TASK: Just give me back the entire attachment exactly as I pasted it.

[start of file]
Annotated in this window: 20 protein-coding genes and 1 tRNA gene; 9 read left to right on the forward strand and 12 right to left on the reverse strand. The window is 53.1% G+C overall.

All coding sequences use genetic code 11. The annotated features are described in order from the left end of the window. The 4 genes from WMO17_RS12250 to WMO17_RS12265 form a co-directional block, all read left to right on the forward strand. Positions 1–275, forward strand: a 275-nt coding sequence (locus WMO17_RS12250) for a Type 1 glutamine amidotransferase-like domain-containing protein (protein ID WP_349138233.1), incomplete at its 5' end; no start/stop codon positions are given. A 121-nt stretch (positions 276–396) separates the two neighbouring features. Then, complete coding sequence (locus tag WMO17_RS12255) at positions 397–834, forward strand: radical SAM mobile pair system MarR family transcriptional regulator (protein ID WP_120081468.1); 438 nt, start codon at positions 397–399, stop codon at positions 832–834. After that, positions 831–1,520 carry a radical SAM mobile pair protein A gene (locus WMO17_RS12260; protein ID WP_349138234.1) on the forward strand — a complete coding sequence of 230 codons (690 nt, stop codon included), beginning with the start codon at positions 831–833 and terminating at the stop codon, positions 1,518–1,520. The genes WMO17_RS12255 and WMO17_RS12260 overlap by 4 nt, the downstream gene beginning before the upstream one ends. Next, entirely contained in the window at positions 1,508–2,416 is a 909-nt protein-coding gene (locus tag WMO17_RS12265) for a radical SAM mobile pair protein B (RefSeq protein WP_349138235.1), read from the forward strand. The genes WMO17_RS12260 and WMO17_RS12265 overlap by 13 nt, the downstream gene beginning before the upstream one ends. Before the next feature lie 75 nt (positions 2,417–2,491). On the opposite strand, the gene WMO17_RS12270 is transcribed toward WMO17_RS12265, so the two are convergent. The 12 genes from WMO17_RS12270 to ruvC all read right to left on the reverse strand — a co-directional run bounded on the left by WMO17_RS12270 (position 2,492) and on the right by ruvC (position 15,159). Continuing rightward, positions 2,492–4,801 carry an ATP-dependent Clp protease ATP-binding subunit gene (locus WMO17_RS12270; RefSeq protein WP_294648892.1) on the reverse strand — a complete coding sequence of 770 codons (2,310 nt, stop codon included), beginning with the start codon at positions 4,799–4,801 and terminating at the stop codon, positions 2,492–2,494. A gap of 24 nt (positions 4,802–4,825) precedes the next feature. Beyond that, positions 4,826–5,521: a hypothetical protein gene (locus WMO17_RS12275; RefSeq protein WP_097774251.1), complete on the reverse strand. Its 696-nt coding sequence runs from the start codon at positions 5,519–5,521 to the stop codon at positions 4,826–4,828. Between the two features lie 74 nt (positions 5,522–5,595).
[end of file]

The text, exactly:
Annotated in this window: 20 protein-coding genes and 1 tRNA gene; 9 read left to right on the forward strand and 12 right to left on the reverse strand. The window is 53.1% G+C overall.

All coding sequences use genetic code 11. The annotated features are described in order from the left end of the window. The 4 genes from WMO17_RS12250 to WMO17_RS12265 form a co-directional block, all read left to right on the forward strand. Positions 1–275, forward strand: a 275-nt coding sequence (locus WMO17_RS12250) for a Type 1 glutamine amidotransferase-like domain-containing protein (protein ID WP_349138233.1), incomplete at its 5' end; no start/stop codon positions are given. A 121-nt stretch (positions 276–396) separates the two neighbouring features. Then, complete coding sequence (locus tag WMO17_RS12255) at positions 397–834, forward strand: radical SAM mobile pair system MarR family transcriptional regulator (protein ID WP_120081468.1); 438 nt, start codon at positions 397–399, stop codon at positions 832–834. After that, positions 831–1,520 carry a radical SAM mobile pair protein A gene (locus WMO17_RS12260; protein ID WP_349138234.1) on the forward strand — a complete coding sequence of 230 codons (690 nt, stop codon included), beginning with the start codon at positions 831–833 and terminating at the stop codon, positions 1,518–1,520. The genes WMO17_RS12255 and WMO17_RS12260 overlap by 4 nt, the downstream gene beginning before the upstream one ends. Next, entirely contained in the window at positions 1,508–2,416 is a 909-nt protein-coding gene (locus tag WMO17_RS12265) for a radical SAM mobile pair protein B (RefSeq protein WP_349138235.1), read from the forward strand. The genes WMO17_RS12260 and WMO17_RS12265 overlap by 13 nt, the downstream gene beginning before the upstream one ends. Before the next feature lie 75 nt (positions 2,417–2,491). On the opposite strand, the gene WMO17_RS12270 is transcribed toward WMO17_RS12265, so the two are convergent. The 12 genes from WMO17_RS12270 to ruvC all read right to left on the reverse strand — a co-directional run bounded on the left by WMO17_RS12270 (position 2,492) and on the right by ruvC (position 15,159). Continuing rightward, positions 2,492–4,801 carry an ATP-dependent Clp protease ATP-binding subunit gene (locus WMO17_RS12270; RefSeq protein WP_294648892.1) on the reverse strand — a complete coding sequence of 770 codons (2,310 nt, stop codon included), beginning with the start codon at positions 4,799–4,801 and terminating at the stop codon, positions 2,492–2,494. A gap of 24 nt (positions 4,802–4,825) precedes the next feature. Beyond that, positions 4,826–5,521: a hypothetical protein gene (locus WMO17_RS12275; RefSeq protein WP_097774251.1), complete on the reverse strand. Its 696-nt coding sequence runs from the start codon at positions 5,519–5,521 to the stop codon at positions 4,826–4,828. Between the two features lie 74 nt (positions 5,522–5,595).